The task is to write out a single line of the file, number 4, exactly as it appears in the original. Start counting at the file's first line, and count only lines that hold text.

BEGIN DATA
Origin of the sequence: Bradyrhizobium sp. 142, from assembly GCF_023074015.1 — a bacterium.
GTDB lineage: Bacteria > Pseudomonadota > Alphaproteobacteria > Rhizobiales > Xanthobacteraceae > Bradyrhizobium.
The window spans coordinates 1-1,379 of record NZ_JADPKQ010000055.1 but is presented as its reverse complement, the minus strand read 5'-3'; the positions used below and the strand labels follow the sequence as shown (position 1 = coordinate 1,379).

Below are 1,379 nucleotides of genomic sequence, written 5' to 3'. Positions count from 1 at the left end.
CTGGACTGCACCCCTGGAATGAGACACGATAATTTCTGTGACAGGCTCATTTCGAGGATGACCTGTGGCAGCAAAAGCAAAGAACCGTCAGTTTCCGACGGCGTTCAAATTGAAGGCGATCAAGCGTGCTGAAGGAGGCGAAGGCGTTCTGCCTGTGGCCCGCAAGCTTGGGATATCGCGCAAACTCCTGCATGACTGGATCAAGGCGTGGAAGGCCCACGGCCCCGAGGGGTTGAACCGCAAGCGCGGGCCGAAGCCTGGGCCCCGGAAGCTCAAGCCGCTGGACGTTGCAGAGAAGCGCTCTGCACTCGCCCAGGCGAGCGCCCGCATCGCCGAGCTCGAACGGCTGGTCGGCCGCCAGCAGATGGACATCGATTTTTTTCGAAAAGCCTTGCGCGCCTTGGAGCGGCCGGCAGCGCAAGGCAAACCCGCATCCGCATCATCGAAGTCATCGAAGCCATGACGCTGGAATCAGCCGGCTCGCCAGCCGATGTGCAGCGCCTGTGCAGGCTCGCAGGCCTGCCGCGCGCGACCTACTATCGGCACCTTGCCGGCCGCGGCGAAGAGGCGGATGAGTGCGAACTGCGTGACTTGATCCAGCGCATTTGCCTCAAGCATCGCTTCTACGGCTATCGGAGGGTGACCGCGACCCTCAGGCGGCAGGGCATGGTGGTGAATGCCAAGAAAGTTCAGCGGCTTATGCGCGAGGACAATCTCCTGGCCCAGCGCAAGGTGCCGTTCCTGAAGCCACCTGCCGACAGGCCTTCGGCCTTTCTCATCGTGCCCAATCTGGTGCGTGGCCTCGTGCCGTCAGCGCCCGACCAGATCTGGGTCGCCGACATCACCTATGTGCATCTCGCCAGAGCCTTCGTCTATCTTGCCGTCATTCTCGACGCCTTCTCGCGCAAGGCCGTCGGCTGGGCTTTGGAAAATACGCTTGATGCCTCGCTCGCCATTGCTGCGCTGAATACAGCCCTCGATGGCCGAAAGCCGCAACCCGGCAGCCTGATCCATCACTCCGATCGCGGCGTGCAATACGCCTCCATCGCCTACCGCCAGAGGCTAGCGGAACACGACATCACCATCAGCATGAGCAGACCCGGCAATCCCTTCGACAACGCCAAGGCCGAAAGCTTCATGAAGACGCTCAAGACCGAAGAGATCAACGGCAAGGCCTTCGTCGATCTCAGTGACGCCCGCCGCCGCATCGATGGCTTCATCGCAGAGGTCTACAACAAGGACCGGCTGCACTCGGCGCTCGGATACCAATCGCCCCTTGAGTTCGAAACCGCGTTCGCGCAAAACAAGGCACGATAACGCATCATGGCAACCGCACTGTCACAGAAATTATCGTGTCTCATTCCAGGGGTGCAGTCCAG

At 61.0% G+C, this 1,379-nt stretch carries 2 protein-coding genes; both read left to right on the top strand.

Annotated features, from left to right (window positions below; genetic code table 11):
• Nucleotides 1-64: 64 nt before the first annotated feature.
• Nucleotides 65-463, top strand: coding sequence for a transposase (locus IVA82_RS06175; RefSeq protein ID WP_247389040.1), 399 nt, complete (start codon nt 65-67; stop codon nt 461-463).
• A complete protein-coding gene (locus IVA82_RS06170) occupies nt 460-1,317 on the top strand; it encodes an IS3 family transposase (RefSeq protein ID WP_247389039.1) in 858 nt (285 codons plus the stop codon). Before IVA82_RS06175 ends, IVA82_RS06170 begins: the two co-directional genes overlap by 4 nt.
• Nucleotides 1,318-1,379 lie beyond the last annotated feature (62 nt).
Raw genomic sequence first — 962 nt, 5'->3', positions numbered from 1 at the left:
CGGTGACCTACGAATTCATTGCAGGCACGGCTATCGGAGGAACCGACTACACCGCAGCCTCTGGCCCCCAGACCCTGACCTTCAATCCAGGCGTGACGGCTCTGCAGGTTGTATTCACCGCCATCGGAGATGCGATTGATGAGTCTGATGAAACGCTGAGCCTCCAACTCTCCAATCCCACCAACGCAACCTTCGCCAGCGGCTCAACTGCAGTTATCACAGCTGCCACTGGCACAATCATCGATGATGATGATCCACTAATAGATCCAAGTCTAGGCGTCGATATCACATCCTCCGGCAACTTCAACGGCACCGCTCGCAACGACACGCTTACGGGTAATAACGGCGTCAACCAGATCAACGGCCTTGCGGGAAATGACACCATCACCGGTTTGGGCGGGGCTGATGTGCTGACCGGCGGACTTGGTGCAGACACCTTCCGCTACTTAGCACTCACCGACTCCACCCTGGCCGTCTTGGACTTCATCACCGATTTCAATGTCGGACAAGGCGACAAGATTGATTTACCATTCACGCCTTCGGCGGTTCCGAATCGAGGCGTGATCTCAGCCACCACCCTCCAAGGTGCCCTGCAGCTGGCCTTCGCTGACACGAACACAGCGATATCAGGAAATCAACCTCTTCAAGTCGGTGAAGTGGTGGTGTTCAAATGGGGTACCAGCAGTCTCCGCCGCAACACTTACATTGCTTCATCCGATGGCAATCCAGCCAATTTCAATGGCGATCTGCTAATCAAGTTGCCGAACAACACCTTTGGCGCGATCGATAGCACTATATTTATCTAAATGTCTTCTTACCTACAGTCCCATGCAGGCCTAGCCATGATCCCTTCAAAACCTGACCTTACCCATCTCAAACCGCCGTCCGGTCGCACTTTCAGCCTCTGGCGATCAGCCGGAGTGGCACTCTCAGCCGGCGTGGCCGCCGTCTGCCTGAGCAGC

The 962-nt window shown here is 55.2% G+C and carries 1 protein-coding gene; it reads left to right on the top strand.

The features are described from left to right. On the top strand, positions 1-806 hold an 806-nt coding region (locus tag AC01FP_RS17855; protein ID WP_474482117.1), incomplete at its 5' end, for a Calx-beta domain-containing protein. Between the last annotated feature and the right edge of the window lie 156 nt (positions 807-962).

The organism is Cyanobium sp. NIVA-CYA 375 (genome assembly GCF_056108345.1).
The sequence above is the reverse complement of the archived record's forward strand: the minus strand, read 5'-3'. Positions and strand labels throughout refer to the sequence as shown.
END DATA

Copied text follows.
Below are 1,379 nucleotides of genomic sequence, written 5' to 3'. Positions count from 1 at the left end.